Life’s most persistent and urgent question is: “What are you doing for others?”

-Dr. Martin Luther King Jr.

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At the Dharma Rain Zen Center

 

The Happiness Project

I think people are missing the point with New Year’s Resolutions. They’re always the same: lose weight, spend less money, stay organized, etc. Though, aren’t those full of negativity in a sense? We’re telling, well, commanding ourselves to be and do certain things in an instant. No wonder we can never stick with them.

Instead, why not give yourself time to discover new habits? Why not find things that will help promote accomplishing those goals? Why not start with happiness? I mean really what you’re saying when you start a resolution is, “by completing this task, I will be happier,” right? It’s about self-improvement. Perhaps by making happiness a priority, those things will come naturally, because you see that they inevitably bring you happiness.

This is why my New Year’s Resolution was to start “The Happiness Project.” It’s a five-year journal in which you write one sentence about each day. Not only does it help you to remember the little things in life, but it’s also extremely rewarding to see them add up. For instance, you may think you did absolutely nothing today, but you actually cooked a new meal, or rode your bike to the grocery store, or helped a friend with homework.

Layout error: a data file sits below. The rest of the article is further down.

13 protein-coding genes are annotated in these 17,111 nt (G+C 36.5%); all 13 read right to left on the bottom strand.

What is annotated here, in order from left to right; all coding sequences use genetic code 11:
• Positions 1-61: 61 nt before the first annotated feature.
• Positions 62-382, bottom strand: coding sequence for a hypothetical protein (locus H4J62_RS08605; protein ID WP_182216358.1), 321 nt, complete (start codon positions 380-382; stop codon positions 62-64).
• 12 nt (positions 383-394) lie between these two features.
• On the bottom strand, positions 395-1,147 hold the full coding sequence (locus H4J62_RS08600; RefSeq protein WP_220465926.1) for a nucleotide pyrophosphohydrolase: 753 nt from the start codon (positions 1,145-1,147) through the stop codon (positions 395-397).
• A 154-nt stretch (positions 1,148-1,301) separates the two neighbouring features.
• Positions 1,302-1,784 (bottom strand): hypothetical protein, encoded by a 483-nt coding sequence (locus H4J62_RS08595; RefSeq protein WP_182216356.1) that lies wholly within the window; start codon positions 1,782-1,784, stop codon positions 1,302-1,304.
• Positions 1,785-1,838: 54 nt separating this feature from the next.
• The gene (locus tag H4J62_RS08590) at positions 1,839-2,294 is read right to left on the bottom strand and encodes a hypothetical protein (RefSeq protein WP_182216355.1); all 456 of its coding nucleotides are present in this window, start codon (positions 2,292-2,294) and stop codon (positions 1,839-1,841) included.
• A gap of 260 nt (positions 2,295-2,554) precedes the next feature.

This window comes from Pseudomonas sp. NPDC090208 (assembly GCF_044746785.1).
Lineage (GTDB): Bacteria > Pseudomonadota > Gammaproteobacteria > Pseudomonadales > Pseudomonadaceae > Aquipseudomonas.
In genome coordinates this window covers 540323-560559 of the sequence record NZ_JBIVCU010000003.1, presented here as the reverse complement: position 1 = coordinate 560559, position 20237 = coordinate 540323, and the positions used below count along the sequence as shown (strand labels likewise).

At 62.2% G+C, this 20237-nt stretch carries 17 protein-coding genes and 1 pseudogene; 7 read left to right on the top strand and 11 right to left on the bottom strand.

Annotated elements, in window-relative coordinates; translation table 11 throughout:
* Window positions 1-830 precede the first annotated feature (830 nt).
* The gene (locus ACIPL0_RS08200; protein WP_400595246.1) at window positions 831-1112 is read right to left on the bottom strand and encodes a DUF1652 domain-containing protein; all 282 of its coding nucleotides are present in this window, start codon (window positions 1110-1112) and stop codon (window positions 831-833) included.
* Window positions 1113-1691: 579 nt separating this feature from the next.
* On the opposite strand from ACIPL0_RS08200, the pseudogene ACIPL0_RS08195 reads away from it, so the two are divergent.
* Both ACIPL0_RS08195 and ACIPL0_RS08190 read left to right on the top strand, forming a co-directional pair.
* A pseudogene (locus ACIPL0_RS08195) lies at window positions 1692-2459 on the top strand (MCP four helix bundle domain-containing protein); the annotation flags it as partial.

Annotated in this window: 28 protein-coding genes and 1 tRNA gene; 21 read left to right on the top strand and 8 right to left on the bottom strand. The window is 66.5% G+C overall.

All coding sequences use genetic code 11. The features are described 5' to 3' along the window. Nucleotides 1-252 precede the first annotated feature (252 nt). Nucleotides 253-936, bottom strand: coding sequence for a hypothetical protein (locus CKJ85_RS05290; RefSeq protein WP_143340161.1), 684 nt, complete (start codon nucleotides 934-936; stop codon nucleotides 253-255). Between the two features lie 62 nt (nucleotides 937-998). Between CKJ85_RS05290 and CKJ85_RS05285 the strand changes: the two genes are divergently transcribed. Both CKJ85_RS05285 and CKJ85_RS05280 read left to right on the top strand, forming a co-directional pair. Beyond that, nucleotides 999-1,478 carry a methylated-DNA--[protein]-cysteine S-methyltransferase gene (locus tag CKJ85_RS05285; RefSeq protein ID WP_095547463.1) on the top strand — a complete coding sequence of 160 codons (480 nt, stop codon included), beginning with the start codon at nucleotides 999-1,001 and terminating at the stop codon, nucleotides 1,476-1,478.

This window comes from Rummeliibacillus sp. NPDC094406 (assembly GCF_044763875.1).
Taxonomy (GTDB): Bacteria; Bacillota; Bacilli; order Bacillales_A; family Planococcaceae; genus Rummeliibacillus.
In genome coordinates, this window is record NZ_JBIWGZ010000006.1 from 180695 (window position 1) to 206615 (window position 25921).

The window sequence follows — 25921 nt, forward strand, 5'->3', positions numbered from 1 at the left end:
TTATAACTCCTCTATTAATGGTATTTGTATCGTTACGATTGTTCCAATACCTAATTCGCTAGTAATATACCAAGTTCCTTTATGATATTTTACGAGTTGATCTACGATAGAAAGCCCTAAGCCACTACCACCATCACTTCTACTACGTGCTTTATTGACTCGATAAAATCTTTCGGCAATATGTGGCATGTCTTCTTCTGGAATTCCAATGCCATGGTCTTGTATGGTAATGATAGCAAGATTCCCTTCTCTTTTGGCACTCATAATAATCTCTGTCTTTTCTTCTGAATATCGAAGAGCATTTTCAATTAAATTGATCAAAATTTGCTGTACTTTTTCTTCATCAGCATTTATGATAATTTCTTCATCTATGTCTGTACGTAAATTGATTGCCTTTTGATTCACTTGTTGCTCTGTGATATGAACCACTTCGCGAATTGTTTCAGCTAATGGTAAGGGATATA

So my resolution is to discover a little more happiness in the little things in life.

-Kd.

Less is more in 2012

Did you make a New Year’s resolution this year? Are you counting down the days until you break it? You’re not alone! I too am a victim of this apparent unreachable goal. Just six days into the New Year, I’ve already broken my resolution. This year I chose to give up fatty food and get in shape. Even though I went into it with a positive mentality, it’s really hard to stick to a healthy diet when I work three floors above McDonald’s. When I set resolutions in stone, it makes it that much more difficult to keep. Once I know I can’t have it, I want it more than ever.

Some of the most popular resolutions are to quit drinking/smoking, get fit, get organized, get a better education, get a better job, and manage debt. However, the majority of people don’t actually see them through. I’m no Dr.Phil, but it seems as though we might be biting off a little more than we can chew. Instead of setting things to do or accomplish, why not take things off of our already very busy schedules and have more time for ourselves. My best experiences tend to happen when I don’t plan things and just go with the flow. You’d be surprised at the opportunities that may arise if you just take a moment and sit back.

Did you make a New Year’s resolution? Are we inevitably setting ourselves up for failure?